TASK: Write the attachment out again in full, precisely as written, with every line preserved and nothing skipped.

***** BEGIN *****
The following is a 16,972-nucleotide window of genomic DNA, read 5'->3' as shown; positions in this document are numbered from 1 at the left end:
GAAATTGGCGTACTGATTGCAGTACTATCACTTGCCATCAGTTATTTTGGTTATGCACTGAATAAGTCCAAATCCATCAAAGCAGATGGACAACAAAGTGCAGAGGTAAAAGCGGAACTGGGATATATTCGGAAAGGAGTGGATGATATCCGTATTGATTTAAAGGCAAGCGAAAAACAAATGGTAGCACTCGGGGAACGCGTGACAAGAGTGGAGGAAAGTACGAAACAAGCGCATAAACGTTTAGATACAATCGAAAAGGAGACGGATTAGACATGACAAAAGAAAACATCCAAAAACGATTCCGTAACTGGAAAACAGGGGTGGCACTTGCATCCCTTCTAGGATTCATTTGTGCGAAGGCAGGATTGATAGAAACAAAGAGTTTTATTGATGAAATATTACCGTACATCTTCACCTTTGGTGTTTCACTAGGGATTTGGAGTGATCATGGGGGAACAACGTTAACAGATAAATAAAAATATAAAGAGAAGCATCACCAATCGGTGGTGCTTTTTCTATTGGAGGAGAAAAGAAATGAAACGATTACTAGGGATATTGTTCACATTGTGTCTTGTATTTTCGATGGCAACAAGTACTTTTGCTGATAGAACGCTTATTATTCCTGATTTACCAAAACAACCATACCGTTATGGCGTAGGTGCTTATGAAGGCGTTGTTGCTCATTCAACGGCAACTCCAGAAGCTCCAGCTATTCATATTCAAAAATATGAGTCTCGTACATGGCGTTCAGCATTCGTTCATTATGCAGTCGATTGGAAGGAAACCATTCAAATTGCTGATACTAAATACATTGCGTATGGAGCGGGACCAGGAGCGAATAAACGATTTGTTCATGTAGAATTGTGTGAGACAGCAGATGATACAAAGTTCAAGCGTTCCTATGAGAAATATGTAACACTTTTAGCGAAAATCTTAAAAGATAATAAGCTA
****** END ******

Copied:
The following is a 16,972-nucleotide window of genomic DNA, read 5'->3' as shown; positions in this document are numbered from 1 at the left end:
GAAATTGGCGTACTGATTGCAGTACTATCACTTGCCATCAGTTATTTTGGTTATGCACTGAATAAGTCCAAATCCATCAAAGCAGATGGACAACAAAGTGCAGAGGTAAAAGCGGAACTGGGATATATTCGGAAAGGAGTGGATGATATCCGTATTGATTTAAAGGCAAGCGAAAAACAAATGGTAGCACTCGGGGAACGCGTGACAAGAGTGGAGGAAAGTACGAAACAAGCGCATAAACGTTTAGATACAATCGAAAAGGAGACGGATTAGACATGACAAAAGAAAACATCCAAAAACGATTCCGTAACTGGAAAACAGGGGTGGCACTTGCATCCCTTCTAGGATTCATTTGTGCGAAGGCAGGATTGATAGAAACAAAGAGTTTTATTGATGAAATATTACCGTACATCTTCACCTTTGGTGTTTCACTAGGGATTTGGAGTGATCATGGGGGAACAACGTTAACAGATAAATAAAAATATAAAGAGAAGCATCACCAATCGGTGGTGCTTTTTCTATTGGAGGAGAAAAGAAATGAAACGATTACTAGGGATATTGTTCACATTGTGTCTTGTATTTTCGATGGCAACAAGTACTTTTGCTGATAGAACGCTTATTATTCCTGATTTACCAAAACAACCATACCGTTATGGCGTAGGTGCTTATGAAGGCGTTGTTGCTCATTCAACGGCAACTCCAGAAGCTCCAGCTATTCATATTCAAAAATATGAGTCTCGTACATGGCGTTCAGCATTCGTTCATTATGCAGTCGATTGGAAGGAAACCATTCAAATTGCTGATACTAAATACATTGCGTATGGAGCGGGACCAGGAGCGAATAAACGATTTGTTCATGTAGAATTGTGTGAGACAGCAGATGATACAAAGTTCAAGCGTTCCTATGAGAAATATGTAACACTTTTAGCGAAAATCTTAAAAGATAATAAGCTA